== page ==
I have been a C# developer and a Java developer and I have run both C# and Java teams. When I was recruiting, particularly in the Java domain, I would find myself wading through mind-boggling arrays of acronyms and frameworks listed on candidates’ CVs. It was often difficult to gauge if some or all of a candidate’s technologies were relevant to our own particular platform (or indeed whether the candidate was actually proficient in any of them). Variety is often the spice of life, but sometimes it is counter-productive.
I am hopeless at making decisions, so the thought of choosing a web technology stack to learn from scratch was daunting. Plus, I was not looking for even more terms to litter my own CV. There were many options (and attractions); PHP-based (Drupal), Java-based (Groovy), .Net-based (ASP.NET MVC, Azure) and more. As I investigated each one, I found myself tumbling down yet another rabbit hole; lost in myriad browser tabs.
Then I investigated Ruby. As a C# and Java developer, I found the expressive power of Ruby fascinating and the structure of the language very refreshing; but that wasn’t the killer feature. There are many Ruby resources out there, sure; but if you are doing web development on Ruby, then you use Rails. End of. That’s what clinched it. I didn’t even have to make a decision.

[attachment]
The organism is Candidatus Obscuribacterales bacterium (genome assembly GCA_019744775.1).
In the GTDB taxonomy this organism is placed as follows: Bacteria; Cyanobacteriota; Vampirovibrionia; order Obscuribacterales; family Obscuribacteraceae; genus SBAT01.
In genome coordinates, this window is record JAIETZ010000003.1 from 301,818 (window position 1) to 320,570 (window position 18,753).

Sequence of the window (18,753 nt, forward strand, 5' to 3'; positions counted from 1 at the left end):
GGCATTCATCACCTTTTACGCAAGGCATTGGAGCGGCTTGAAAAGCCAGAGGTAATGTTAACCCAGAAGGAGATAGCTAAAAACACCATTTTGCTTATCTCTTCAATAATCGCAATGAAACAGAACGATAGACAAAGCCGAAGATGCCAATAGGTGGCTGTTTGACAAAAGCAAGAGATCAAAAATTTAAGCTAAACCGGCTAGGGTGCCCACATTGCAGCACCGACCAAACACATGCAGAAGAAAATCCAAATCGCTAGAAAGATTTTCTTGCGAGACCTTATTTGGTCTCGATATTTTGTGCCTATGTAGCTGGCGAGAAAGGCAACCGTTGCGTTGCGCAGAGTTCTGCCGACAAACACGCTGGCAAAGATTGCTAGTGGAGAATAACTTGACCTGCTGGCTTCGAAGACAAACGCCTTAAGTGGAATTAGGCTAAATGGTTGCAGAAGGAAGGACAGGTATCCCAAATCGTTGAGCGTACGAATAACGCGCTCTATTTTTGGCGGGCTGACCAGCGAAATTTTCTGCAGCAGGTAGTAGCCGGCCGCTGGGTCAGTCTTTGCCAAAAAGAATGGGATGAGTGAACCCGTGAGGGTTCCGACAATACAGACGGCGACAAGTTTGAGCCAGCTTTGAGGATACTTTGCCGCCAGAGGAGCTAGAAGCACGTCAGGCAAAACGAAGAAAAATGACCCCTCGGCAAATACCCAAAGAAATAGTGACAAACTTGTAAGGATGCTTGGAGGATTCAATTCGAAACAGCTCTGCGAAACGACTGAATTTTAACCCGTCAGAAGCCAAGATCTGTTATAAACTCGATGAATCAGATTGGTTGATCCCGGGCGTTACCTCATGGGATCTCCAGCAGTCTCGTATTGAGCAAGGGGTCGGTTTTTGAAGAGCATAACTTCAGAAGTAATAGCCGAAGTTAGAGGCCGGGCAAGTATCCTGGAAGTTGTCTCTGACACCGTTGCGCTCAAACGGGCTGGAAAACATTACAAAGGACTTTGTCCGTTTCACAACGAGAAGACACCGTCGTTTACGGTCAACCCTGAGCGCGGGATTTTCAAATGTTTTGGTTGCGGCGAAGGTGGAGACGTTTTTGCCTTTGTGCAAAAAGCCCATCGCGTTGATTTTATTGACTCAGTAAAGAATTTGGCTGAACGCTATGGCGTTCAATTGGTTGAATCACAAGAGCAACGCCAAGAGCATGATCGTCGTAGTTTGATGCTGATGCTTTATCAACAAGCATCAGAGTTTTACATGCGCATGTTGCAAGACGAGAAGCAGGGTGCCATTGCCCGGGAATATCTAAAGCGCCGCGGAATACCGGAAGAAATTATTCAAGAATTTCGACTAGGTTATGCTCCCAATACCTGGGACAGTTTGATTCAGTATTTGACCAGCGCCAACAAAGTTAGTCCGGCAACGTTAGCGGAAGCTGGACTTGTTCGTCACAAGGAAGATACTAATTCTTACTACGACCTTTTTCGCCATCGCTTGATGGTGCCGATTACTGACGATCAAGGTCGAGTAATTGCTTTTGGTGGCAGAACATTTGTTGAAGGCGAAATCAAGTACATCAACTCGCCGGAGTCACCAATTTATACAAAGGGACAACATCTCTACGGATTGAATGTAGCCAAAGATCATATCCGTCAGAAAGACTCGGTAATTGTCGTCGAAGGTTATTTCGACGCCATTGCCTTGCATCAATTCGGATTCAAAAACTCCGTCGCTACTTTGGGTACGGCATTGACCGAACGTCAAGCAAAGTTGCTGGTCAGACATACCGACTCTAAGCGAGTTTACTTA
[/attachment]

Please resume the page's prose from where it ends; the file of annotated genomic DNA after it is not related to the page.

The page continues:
The next daunting challenge was to get Ruby on Rails running on my machine. I’m not particularly hardcore; I’ve never been one for building from source; I like to press a button and have everything done for me. I was expecting hours of configuration hell, forum trawling and text file hacking before the ubiquitous “Hello World” would, at last, proudly appear in my browser.
Not so. I downloaded and installed the kit from http://railsinstaller.org/ and that was it. There is very accessible documentation at http://guides.rubyonrails.org making it particularly easy to get started.
I love it when things just work. And Rails just works. In every sense. It is concise, logical, intuitive and well conceived. Convention over configuration is a new concept to me and the more I see it the more it feels right. I think I may become a bit of a fan.
In the next post, I’ll discuss how I chose an IDE.